Posted by Laura McLay on March 17, 2010
A few articles about the NCAA tournament using math were in the news.
Depaul math professor Jeffrey Bergen illustrates how hard it is to fill out a correct bracket using straight up combinatorics. You are less likely to randomly choose winners in a bracket (ignoring seeds) than to win the lottery. This is because there are 63 games in the tournament (with two potential winners in the first round and 65 potential winners in the final round), whereas there are only 6 numbers in the lottery (with about 40 numbers to choose from, with replacement). Of course, you increase your odds of correctly predicting all the tournament games by taking the seeds into account, but it’s still tough. The winning brackets in online contests from a field of millions of entries typically do not predict all games correctly.
An article in the business section of CBS News summarizes some hints that rely on mathematical tools (rather than listening to the talking heads). They suggest using online tools, including the OR model LRMC (developed by Joel Sokol and others). The article also suggests playing the odds in the first round and choosing all #1 seeds to advance. They also suggest to play some mind games if you are filling out an office pool, since you can increase your odds of winning by make different–but not unlikely–choices. They recommend choosing the third or fourth overall pick as the champion rather than the first or second overall pick that most of your rivals are choosing. It also advises to guard against the bias of availability by not favoring teams that have played against the home town favorite.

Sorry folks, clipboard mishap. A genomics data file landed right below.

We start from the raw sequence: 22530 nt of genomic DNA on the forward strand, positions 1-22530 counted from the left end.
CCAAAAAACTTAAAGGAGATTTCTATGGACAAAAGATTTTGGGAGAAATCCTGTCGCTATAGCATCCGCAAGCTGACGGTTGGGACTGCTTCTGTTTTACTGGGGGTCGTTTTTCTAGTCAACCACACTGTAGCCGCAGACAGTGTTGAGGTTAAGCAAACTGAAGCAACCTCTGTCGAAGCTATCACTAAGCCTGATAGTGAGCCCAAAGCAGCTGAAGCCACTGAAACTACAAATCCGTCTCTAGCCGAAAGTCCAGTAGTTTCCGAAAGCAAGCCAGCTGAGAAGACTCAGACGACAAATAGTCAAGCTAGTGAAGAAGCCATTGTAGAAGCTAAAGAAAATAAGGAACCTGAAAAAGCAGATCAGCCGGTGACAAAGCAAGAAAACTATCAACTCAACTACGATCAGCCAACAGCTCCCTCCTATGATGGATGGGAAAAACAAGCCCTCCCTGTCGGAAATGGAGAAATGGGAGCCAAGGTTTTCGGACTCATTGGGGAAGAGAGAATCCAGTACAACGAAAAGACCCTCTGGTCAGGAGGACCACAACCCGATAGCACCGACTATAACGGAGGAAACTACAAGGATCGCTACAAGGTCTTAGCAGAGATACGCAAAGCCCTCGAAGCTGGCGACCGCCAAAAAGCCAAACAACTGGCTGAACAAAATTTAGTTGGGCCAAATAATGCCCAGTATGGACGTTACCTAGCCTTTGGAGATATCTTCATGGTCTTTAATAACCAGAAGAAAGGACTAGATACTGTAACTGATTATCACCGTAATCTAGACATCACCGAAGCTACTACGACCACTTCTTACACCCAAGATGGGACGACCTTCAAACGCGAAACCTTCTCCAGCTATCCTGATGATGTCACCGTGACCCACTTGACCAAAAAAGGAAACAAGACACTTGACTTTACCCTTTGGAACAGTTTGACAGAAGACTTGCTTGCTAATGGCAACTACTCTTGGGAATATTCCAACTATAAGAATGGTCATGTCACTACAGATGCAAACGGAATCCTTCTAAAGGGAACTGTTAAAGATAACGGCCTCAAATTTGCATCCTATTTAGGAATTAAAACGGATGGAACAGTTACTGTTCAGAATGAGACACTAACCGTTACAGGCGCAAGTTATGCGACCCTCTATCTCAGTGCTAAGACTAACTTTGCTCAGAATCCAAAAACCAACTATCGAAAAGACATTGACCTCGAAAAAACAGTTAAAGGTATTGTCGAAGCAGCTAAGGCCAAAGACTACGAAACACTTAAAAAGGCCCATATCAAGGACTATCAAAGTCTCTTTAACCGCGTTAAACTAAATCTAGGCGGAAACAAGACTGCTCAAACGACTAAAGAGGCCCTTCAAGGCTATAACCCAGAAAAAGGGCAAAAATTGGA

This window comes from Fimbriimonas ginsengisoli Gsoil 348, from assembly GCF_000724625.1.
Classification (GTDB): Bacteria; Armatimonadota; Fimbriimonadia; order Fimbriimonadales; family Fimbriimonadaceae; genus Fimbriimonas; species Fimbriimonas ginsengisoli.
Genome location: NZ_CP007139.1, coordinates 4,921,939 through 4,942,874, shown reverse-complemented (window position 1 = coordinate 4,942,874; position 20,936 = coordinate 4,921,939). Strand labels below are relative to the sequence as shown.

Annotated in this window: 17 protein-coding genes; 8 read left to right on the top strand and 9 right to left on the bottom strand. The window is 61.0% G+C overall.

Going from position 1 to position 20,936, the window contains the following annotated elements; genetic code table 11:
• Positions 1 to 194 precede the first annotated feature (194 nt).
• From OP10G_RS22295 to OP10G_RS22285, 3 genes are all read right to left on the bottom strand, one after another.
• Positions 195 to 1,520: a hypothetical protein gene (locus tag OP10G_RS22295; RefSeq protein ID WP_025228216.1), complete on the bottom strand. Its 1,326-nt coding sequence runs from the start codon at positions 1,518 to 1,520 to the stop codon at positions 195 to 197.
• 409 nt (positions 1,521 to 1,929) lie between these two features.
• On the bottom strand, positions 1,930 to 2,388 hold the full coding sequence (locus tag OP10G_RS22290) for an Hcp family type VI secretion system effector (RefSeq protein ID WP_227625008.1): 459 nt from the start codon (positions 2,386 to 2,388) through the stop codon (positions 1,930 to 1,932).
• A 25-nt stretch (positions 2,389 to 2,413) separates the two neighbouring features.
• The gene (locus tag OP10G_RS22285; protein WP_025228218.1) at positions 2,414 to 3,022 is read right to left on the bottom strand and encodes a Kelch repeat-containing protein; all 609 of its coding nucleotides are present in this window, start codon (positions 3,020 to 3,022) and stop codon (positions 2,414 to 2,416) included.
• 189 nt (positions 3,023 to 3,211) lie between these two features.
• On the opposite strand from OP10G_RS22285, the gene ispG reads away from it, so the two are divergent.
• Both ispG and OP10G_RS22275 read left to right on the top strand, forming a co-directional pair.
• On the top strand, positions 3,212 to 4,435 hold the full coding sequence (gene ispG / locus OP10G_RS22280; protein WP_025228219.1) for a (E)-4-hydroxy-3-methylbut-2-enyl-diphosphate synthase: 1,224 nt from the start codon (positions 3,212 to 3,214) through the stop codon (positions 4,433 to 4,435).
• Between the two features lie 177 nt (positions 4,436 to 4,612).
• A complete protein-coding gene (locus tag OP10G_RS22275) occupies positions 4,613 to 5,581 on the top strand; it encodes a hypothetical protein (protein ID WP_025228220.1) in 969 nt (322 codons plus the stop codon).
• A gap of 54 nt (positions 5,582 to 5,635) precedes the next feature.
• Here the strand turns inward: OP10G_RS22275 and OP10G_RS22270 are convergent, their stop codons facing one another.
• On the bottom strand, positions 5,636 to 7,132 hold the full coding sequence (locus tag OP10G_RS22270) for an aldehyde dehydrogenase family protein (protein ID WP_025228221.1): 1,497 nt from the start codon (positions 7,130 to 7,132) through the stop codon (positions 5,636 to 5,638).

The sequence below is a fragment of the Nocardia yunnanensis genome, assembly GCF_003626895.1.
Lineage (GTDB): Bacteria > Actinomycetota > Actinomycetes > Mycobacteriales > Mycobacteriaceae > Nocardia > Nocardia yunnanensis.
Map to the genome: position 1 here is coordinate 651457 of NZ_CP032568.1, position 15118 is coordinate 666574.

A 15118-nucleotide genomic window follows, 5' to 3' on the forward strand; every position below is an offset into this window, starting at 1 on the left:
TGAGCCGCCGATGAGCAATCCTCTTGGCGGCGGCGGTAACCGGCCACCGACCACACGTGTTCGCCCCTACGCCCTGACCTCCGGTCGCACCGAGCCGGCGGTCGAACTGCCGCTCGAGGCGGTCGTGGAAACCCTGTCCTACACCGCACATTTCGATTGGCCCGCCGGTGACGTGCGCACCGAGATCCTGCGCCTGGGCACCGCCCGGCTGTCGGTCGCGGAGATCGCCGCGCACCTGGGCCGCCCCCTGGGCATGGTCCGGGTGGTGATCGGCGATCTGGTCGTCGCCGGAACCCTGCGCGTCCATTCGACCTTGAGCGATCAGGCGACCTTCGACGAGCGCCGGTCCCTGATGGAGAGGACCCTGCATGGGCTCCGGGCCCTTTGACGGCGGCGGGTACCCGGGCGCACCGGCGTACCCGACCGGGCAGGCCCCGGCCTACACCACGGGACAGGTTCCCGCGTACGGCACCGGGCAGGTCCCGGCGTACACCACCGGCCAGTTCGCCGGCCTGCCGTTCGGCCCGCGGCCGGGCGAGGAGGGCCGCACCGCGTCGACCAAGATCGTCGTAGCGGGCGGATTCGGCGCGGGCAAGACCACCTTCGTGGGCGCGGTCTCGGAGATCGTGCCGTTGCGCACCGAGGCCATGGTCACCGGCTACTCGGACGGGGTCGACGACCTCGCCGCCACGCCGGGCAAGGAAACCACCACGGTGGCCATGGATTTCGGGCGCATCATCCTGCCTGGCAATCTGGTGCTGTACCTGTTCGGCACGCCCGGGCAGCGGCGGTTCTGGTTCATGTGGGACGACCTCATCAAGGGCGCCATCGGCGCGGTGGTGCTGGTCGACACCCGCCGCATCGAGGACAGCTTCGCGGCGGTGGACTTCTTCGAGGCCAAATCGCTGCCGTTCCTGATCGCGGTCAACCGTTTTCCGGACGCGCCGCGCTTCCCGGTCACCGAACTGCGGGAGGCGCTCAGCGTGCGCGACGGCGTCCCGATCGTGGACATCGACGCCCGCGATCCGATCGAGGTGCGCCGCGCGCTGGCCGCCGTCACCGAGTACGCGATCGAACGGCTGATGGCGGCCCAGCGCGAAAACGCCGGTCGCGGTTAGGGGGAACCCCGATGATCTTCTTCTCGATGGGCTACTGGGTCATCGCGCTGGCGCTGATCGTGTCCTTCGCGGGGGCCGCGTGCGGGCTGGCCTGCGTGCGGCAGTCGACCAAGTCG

ESPN maintains a list of Giant Killers for predicting upsets, which is mainly useful in the early rounds of the tournament. A giant killer is a “team that beats a tournament opponent seeded at least five spots higher in any round”. ESPN has a methodology behind their approach–they have
zeroed in on team stats that correlate strongly with upset wins and losses in past tournaments. We’ve conducted multiple regression analyses, which essentially is a way to tell how strongly each member of a group of inputs (those stats) affects an output (giant-killing success or failure). Statistically, [Giant Killers] have:
• Low turnover rates and high rates of generating opponent turnovers.
• High offensive-rebound percentages.
• High 3-point scoring as a proportion of all points scored.